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SAN DIEGO – The vicious beating of Jason "Cowboy" Huggins, who suffered irreversible brain damage and died two weeks later on July 6, stunned the LGBT community in San Diego and beyond.
The horrific story spread from San Diego to all parts of the U.S. and even abroad. But the hidden tragedy was that Cowboy was homeless and HIV-positive, living in a place hailed as America’s Finest City.
An acquaintance, Joshua James Larson, 37, has been arrested and accused of bludgeoning Huggins in the head with a rock in a canyon near the 1300 block of Washington Street in Hillcrest. Larson faces a preliminary hearing on Sept. 14 on murder charges. Prosecutors are expected to present a motive of revenge, because Cowboy had testified against Larson during a criminal trial.
The tall and lanky Cowboy, as he was affectionately known, was a fixture in the Hillcrest gayborhood with his trademark cowboy hat, boots and big belt buckle. He always had a smile on his face and a kind word to say about the people he knew.
Interviews with family and friends indicate that Cowboy never had an easy life. He was raised by a grandmother in Clarksville, Tenn., with the help of an aunt. He dropped out of high school when he was a senior, but later earned his GED. But coming out in rural Tennessee was difficult, and he left home for a life where he could live openly as a gay man.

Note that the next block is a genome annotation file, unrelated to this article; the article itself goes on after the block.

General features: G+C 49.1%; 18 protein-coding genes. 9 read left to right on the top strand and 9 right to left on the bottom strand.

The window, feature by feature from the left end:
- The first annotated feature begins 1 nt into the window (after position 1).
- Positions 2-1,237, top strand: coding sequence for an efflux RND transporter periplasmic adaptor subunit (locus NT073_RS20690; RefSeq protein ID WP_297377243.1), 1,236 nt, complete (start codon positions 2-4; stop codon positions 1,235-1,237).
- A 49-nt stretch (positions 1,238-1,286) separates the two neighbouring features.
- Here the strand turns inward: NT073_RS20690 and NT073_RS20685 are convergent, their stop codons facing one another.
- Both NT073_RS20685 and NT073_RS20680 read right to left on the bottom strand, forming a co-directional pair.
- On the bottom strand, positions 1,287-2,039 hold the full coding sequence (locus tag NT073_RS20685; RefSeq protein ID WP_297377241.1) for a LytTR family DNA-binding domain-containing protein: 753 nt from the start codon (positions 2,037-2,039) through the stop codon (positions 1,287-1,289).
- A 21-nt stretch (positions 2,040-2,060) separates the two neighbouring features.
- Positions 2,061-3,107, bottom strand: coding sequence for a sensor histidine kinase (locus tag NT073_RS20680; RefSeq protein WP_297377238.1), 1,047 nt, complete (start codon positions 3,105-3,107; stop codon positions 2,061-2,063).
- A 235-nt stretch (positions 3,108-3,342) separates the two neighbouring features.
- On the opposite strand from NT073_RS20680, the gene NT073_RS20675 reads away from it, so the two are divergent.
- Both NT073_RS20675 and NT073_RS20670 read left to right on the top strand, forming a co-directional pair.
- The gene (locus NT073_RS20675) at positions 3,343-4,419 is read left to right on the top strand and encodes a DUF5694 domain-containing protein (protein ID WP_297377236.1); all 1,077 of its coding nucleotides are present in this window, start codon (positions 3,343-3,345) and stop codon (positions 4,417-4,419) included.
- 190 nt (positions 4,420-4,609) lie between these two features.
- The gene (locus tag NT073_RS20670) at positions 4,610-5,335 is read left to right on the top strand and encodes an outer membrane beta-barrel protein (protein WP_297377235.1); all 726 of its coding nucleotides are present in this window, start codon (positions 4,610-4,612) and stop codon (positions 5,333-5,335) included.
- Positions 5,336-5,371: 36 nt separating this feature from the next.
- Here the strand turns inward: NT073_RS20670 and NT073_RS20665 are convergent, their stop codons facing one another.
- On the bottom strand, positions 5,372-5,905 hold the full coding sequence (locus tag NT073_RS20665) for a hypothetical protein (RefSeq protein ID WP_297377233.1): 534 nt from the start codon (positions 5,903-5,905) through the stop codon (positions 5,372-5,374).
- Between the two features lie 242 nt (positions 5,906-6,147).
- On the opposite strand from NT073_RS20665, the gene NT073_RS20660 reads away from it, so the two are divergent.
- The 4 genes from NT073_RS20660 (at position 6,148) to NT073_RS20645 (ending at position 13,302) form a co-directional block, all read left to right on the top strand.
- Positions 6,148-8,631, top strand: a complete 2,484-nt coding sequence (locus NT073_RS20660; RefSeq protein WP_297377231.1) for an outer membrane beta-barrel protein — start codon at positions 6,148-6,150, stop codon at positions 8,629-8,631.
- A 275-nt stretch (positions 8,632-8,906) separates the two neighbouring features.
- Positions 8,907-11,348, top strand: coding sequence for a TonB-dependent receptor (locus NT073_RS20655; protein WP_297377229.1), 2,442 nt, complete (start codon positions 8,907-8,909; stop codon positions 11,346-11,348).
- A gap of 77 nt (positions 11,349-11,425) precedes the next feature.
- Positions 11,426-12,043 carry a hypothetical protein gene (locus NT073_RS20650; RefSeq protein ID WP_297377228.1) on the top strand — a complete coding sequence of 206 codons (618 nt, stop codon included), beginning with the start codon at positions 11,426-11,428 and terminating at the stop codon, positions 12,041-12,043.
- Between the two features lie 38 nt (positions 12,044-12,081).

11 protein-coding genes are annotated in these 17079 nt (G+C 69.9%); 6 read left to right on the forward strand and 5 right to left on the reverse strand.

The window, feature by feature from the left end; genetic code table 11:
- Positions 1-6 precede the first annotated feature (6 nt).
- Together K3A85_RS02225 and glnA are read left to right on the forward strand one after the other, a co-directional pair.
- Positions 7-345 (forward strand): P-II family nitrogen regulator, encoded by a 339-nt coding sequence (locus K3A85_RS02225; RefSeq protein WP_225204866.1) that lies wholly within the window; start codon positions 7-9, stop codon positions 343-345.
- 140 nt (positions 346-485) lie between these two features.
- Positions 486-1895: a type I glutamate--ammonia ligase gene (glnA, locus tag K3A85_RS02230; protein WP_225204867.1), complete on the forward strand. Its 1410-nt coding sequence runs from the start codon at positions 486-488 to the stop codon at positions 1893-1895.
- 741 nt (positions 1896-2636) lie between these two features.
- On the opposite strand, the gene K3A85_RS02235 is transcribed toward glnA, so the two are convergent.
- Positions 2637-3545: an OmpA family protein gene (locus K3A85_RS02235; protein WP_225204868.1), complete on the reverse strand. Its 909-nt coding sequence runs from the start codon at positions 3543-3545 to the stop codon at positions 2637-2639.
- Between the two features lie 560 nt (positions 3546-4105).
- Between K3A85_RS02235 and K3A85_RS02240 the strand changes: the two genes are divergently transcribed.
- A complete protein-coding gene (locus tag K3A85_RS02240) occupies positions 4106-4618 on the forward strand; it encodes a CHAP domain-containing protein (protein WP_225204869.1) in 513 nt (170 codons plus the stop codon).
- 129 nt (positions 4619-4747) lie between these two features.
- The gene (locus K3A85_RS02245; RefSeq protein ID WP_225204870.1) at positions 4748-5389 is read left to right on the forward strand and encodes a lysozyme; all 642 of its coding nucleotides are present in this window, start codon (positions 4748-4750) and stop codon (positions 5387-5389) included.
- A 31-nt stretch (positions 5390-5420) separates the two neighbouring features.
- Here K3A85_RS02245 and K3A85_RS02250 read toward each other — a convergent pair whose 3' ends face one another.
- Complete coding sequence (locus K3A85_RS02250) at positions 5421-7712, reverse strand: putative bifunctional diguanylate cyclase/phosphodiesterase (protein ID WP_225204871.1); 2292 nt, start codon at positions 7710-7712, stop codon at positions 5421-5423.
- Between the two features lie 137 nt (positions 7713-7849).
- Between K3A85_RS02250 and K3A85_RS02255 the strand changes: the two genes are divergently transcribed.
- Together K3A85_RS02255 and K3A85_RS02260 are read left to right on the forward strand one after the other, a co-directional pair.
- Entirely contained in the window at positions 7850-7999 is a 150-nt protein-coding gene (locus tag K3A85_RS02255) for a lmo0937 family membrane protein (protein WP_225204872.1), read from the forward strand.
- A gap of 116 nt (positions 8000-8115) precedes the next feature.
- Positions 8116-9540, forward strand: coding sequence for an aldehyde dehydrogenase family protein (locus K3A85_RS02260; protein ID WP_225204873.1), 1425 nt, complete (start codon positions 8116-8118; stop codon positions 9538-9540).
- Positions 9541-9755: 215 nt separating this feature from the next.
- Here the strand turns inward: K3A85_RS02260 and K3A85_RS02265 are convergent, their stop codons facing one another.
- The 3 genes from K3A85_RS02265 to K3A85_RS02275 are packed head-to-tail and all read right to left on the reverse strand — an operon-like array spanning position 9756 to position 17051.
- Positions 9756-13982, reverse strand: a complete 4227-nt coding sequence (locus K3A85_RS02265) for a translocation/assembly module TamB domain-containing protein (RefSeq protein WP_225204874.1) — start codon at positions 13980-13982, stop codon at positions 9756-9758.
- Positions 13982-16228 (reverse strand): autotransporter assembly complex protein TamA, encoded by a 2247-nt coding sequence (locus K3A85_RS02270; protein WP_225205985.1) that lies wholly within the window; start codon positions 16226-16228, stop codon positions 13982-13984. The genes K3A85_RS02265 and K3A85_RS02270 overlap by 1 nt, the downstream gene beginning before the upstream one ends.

Cowboy left Tennessee, making a stop in the Dallas suburb of Garland. He embraced the cowboy lifestyle during his boot-scooting nights in Texas.
About a decade ago, San Diego beckoned, and Cowboy found odd jobs and many friends here. But times were tough lately and he found himself homeless before his death, friends have said. It was in his makeshift “home” in the brushy canyon off Washington Street where Larson is accused of fatally attacking Cowboy.
The desperate needs of adult LGBT homeless
Cowboy’s story is heartbreaking and his death at the young age of 31 seems so unnecessary. But like other homeless people, whether LGBT or not, the resources to help them are being overwhelmed by a nation under siege by severe economic woes and record-high unemployment.
Many homeless shelters are less than friendly to gays, and LGBT adults who seek help are either forced to hide their sexual orientation or turned away. San Diego’s nearly flawless climate gives the homeless a break from temperature extremes, and many of the city’s canyons and bridge overpasses become tent cities after dark. Others, fearful of the ever-present specter of violence against LGBT people, sleep in the open during daylight hours in public parks. Some bathe inside the gay bars in Hillcrest and North Park, or trade sexual favors for a chance at a good night’s sleep in a comfortable bed and a shower the next morning.
As an adult, Cowboy had few resources available to him as a homeless gay man. Friends say they tried to help him, but he was a proud man who didn’t want charity.
SDGLN Staff Writer Ben Cartwright’s sensitive obituary on Cowboy touched upon the issue that shames our community: that many people living with HIV or AIDS find themselves homeless.
An estimated 500 people in San Diego who are living with HIV or AIDS are also homeless, said Tom McSorley, director of resource development for Townspeople. It is not known how many of the 500 people identify as LGBT, he said.
“Logic would tell you that a majority are gay men, though we see more women, especially African-American women, who are homeless because of economic, divorce or domestic violence issues on the streets,” McSorley said. “Many of our [Townspeople] residents have had histories of homelessness.”